Document Type

Journal Article

Publication Date

2013

Journal

Critical Care

Volume

Volume 17

Inclusive Pages

Article number R81

Abstract

Introduction

A decrease in disease-specific mortality over the last twenty years has been reported for patients admitted to United States (US) hospitals, but data for intensive care patients are lacking. The aim of this study was to describe changes in hospital mortality and case-mix using clinical data for patients admitted to multiple US ICUs over the last 24 years.

Methods

We carried out a retrospective time series analysis of hospital mortality using clinical data collected from 1988 to 2012. We also examined the impact of ICU admission diagnosis and other clinical characteristics on mortality over time. The potential impact of hospital discharge destination on mortality was also assessed using data from 2001 to 2012.

Results

For 482,601 ICU admissions there was a 35% relative decrease in mortality from 1988 to 2012 despite an increase in age and severity of illness. This decrease varied greatly by diagnosis. Mortality fell by >60% for patients with chronic obstructive pulmonary disease, seizures and surgery for aortic dissection and subarachnoid hemorrhage. Mortality fell by 51% to 59% for six diagnoses, 41% to 50% for seven diagnoses, and 10% to 40% for seven diagnoses. The decrease in mortality from 2001 to 2012 was accompanied by an increase in discharge to post-acute care facilities and a decrease in discharge to home.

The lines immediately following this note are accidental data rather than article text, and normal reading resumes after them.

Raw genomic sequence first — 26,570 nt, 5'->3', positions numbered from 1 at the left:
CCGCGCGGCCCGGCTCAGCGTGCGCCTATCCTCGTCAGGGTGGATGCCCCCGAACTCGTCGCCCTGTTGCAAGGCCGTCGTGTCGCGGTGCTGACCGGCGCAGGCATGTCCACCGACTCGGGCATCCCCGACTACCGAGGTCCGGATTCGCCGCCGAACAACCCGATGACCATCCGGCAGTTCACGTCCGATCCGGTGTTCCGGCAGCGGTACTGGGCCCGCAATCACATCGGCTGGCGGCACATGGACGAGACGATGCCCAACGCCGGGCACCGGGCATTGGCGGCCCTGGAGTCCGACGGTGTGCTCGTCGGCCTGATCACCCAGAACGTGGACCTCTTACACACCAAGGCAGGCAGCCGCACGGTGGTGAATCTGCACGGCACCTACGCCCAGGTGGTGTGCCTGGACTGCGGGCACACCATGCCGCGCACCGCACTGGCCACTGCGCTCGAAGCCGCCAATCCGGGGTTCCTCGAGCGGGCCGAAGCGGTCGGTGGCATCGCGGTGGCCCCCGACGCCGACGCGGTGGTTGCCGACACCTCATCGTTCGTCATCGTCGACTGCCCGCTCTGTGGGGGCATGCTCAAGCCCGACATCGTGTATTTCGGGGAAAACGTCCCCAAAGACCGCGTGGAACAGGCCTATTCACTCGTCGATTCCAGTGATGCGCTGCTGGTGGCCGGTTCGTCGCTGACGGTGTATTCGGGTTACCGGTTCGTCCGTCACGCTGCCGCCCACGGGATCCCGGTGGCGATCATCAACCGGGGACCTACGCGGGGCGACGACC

Conclusions

Hospital mortality for patients admitted to US ICUs has decreased significantly over the past two decades despite an increase in the severity of illness. Decreases in mortality were diagnosis specific and appear attributable to improvements in the quality of care, but changes in discharge destination and other confounders may also be responsible.

Comments

Reproduced with permission of BioMed Central Critical Care.

Creative Commons License

Creative Commons License
This work is licensed under a Creative Commons Attribution 3.0 License.

Peer Reviewed

1

Open Access

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